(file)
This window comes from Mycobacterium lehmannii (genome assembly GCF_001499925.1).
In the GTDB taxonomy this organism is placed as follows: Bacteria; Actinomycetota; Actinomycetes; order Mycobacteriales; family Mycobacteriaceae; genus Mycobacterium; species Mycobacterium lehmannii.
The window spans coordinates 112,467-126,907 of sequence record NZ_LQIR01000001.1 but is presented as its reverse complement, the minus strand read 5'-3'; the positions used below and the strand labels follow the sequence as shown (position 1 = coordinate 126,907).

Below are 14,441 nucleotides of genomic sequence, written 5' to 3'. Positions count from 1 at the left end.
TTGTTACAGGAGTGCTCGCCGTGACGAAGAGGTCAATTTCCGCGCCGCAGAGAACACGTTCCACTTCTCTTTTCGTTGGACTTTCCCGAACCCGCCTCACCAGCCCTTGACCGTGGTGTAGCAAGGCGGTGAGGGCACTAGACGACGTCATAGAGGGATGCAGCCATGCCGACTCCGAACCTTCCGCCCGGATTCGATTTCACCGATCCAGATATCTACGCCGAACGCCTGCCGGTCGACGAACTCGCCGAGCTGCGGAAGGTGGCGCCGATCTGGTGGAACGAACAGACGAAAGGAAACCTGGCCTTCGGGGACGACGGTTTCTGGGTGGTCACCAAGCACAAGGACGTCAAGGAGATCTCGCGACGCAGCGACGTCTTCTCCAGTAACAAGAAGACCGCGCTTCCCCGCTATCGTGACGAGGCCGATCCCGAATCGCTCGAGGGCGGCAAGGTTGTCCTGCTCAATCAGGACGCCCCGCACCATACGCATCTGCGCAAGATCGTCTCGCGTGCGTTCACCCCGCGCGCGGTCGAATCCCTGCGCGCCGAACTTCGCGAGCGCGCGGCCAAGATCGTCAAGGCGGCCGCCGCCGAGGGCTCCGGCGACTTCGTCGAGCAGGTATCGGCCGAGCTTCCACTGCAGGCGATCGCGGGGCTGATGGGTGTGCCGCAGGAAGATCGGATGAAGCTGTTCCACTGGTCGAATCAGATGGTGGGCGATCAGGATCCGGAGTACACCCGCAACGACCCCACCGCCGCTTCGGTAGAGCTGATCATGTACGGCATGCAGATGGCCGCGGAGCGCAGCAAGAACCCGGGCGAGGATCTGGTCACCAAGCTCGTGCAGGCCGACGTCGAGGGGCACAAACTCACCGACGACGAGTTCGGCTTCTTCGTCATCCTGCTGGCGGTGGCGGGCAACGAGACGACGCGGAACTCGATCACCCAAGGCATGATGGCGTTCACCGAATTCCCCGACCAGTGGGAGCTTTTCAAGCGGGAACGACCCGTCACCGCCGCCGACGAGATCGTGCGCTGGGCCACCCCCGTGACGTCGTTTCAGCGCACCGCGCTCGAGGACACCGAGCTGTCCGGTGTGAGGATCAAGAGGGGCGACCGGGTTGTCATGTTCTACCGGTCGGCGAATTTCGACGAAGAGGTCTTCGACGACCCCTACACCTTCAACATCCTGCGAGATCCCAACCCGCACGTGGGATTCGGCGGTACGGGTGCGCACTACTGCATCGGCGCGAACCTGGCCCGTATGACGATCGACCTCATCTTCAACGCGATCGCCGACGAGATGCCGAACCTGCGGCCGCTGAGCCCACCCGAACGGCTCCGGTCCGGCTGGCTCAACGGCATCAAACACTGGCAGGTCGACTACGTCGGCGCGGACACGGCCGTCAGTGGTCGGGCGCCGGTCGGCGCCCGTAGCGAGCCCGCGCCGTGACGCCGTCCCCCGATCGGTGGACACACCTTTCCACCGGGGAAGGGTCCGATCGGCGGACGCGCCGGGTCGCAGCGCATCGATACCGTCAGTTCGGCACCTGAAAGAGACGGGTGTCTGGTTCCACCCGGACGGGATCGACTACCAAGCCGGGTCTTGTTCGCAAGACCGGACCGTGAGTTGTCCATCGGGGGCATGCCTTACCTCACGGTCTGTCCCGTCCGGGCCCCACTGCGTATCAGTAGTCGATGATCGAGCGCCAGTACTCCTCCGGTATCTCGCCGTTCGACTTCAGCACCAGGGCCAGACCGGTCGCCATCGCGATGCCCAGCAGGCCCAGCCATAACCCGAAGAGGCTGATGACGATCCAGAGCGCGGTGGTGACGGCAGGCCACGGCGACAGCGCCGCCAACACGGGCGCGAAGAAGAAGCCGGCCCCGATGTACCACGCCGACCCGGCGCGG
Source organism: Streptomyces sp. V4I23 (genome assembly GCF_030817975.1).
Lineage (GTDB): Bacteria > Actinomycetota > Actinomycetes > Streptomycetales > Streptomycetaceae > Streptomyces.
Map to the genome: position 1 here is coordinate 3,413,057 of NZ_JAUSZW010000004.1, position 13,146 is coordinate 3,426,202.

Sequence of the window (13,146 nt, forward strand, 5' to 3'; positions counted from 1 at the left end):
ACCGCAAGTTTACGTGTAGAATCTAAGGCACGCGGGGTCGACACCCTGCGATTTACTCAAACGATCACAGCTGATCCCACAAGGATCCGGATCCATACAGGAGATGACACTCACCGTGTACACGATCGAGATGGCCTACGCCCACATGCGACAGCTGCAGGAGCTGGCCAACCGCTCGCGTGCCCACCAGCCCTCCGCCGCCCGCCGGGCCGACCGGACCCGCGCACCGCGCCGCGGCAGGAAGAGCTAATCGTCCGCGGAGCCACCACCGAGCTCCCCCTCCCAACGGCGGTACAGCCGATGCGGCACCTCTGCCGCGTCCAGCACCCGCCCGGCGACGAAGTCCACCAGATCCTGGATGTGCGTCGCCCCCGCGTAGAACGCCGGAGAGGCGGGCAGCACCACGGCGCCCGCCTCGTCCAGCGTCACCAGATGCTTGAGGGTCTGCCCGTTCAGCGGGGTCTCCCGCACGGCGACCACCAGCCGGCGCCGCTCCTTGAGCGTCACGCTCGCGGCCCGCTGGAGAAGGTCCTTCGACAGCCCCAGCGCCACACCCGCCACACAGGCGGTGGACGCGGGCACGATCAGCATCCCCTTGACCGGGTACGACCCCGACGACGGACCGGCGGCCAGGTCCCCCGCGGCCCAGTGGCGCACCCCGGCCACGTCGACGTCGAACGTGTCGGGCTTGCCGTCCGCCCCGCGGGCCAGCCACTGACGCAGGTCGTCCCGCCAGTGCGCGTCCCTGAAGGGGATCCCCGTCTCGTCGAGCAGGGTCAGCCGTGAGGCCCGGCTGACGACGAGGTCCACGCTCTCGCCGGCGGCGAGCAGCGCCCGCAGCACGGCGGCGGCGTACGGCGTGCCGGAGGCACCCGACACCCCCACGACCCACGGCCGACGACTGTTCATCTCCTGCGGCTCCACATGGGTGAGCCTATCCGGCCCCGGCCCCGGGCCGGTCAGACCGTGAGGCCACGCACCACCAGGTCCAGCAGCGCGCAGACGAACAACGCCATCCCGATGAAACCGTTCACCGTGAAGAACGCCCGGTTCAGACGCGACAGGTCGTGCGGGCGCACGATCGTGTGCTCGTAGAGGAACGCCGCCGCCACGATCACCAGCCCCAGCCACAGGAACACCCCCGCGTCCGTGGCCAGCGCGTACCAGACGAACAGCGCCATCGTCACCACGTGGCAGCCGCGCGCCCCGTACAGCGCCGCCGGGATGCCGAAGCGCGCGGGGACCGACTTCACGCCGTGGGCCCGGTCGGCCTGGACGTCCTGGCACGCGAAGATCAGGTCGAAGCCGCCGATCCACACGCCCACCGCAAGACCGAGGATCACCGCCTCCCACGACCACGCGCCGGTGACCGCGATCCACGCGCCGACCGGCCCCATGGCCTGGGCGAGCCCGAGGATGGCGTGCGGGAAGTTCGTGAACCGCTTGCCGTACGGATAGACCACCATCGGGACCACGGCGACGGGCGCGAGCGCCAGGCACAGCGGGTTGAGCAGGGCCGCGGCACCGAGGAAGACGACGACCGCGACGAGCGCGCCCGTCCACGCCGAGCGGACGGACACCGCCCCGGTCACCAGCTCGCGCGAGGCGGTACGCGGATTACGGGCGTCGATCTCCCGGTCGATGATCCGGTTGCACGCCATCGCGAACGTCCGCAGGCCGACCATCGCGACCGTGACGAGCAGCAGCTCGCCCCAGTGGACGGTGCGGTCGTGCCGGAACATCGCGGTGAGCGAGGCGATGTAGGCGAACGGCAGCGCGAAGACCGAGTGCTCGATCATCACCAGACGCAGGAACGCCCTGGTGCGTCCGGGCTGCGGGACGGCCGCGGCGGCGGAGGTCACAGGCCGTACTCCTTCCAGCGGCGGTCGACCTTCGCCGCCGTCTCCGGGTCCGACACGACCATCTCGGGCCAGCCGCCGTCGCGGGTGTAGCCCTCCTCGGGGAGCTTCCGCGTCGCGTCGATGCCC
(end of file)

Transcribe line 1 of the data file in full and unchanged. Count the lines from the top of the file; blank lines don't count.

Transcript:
This window comes from Mycobacterium lehmannii (genome assembly GCF_001499925.1).